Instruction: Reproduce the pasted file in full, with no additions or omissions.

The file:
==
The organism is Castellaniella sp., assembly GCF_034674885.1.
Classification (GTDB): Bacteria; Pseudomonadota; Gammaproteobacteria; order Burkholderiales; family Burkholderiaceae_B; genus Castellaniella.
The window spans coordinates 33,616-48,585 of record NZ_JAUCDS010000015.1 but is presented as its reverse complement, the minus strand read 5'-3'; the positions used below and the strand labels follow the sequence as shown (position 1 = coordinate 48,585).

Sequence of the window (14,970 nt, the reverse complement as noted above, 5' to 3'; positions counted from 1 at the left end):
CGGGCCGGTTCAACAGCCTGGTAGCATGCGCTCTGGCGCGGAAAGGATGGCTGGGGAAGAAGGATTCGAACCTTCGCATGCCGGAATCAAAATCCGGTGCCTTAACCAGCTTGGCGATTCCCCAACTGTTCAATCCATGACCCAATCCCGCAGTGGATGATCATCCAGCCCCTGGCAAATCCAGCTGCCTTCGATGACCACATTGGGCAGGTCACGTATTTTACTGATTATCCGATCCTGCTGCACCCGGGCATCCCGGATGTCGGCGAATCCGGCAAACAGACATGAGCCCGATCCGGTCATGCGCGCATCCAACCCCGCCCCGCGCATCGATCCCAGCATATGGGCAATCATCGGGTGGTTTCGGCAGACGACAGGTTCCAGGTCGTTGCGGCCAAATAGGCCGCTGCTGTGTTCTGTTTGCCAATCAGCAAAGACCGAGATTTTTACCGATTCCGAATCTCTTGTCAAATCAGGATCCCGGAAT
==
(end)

The organism is Castellaniella sp., assembly GCF_034674885.1.
Classification (GTDB): Bacteria; Pseudomonadota; Gammaproteobacteria; order Burkholderiales; family Burkholderiaceae_B; genus Castellaniella.
The window spans coordinates 33,616-48,585 of record NZ_JAUCDS010000015.1 but is presented as its reverse complement, the minus strand read 5'-3'; the positions used below and the strand labels follow the sequence as shown (position 1 = coordinate 48,585).

Sequence of the window (14,970 nt, the reverse complement as noted above, 5' to 3'; positions counted from 1 at the left end):
CGGGCCGGTTCAACAGCCTGGTAGCATGCGCTCTGGCGCGGAAAGGATGGCTGGGGAAGAAGGATTCGAACCTTCGCATGCCGGAATCAAAATCCGGTGCCTTAACCAGCTTGGCGATTCCCCAACTGTTCAATCCATGACCCAATCCCGCAGTGGATGATCATCCAGCCCCTGGCAAATCCAGCTGCCTTCGATGACCACATTGGGCAGGTCACGTATTTTACTGATTATCCGATCCTGCTGCACCCGGGCATCCCGGATGTCGGCGAATCCGGCAAACAGACATGAGCCCGATCCGGTCATGCGCGCATCCAACCCCGCCCCGCGCATCGATCCCAGCATATGGGCAATCATCGGGTGGTTTCGGCAGACGACAGGTTCCAGGTCGTTGCGGCCAAATAGGCCGCTGCTGTGTTCTGTTTGCCAATCAGCAAAGACCGAGATTTTTACCGATTCCGAATCTCTTGTCAAATCAGGATCCCGGAAT